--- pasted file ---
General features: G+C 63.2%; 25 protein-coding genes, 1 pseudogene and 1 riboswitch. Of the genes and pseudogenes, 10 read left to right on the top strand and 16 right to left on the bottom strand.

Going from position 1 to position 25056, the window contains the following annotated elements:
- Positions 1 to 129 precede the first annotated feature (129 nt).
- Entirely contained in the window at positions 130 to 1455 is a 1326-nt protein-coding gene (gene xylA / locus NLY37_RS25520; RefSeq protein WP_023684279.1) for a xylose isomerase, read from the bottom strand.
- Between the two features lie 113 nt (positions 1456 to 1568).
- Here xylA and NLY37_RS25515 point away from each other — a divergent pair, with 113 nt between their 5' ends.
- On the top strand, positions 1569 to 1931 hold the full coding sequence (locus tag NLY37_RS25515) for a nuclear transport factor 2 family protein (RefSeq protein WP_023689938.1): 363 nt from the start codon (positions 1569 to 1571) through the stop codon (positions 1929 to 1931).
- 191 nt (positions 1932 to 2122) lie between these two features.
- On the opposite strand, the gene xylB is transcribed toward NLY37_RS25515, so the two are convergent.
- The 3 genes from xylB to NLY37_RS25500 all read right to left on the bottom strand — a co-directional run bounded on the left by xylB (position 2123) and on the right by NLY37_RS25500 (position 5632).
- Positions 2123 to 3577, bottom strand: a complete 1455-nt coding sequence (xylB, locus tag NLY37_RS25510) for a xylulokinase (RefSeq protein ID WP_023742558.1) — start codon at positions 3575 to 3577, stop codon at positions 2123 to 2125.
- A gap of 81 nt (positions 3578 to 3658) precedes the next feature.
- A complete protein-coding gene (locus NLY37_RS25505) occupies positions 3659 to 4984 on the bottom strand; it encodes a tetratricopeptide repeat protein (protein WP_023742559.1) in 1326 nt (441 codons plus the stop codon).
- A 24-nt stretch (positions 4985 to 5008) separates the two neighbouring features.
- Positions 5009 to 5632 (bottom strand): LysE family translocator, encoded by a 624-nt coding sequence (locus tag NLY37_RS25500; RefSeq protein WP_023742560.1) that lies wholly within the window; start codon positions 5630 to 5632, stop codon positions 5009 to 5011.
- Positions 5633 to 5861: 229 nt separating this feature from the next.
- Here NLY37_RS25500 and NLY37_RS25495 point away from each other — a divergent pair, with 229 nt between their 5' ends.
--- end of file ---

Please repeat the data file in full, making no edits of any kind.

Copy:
General features: G+C 63.2%; 25 protein-coding genes, 1 pseudogene and 1 riboswitch. Of the genes and pseudogenes, 10 read left to right on the top strand and 16 right to left on the bottom strand.

Going from position 1 to position 25056, the window contains the following annotated elements:
- Positions 1 to 129 precede the first annotated feature (129 nt).
- Entirely contained in the window at positions 130 to 1455 is a 1326-nt protein-coding gene (gene xylA / locus NLY37_RS25520; RefSeq protein WP_023684279.1) for a xylose isomerase, read from the bottom strand.
- Between the two features lie 113 nt (positions 1456 to 1568).
- Here xylA and NLY37_RS25515 point away from each other — a divergent pair, with 113 nt between their 5' ends.
- On the top strand, positions 1569 to 1931 hold the full coding sequence (locus tag NLY37_RS25515) for a nuclear transport factor 2 family protein (RefSeq protein WP_023689938.1): 363 nt from the start codon (positions 1569 to 1571) through the stop codon (positions 1929 to 1931).
- 191 nt (positions 1932 to 2122) lie between these two features.
- On the opposite strand, the gene xylB is transcribed toward NLY37_RS25515, so the two are convergent.
- The 3 genes from xylB to NLY37_RS25500 all read right to left on the bottom strand — a co-directional run bounded on the left by xylB (position 2123) and on the right by NLY37_RS25500 (position 5632).
- Positions 2123 to 3577, bottom strand: a complete 1455-nt coding sequence (xylB, locus tag NLY37_RS25510) for a xylulokinase (RefSeq protein ID WP_023742558.1) — start codon at positions 3575 to 3577, stop codon at positions 2123 to 2125.
- A gap of 81 nt (positions 3578 to 3658) precedes the next feature.
- A complete protein-coding gene (locus NLY37_RS25505) occupies positions 3659 to 4984 on the bottom strand; it encodes a tetratricopeptide repeat protein (protein WP_023742559.1) in 1326 nt (441 codons plus the stop codon).
- A 24-nt stretch (positions 4985 to 5008) separates the two neighbouring features.
- Positions 5009 to 5632 (bottom strand): LysE family translocator, encoded by a 624-nt coding sequence (locus tag NLY37_RS25500; RefSeq protein WP_023742560.1) that lies wholly within the window; start codon positions 5630 to 5632, stop codon positions 5009 to 5011.
- Positions 5633 to 5861: 229 nt separating this feature from the next.
- Here NLY37_RS25500 and NLY37_RS25495 point away from each other — a divergent pair, with 229 nt between their 5' ends.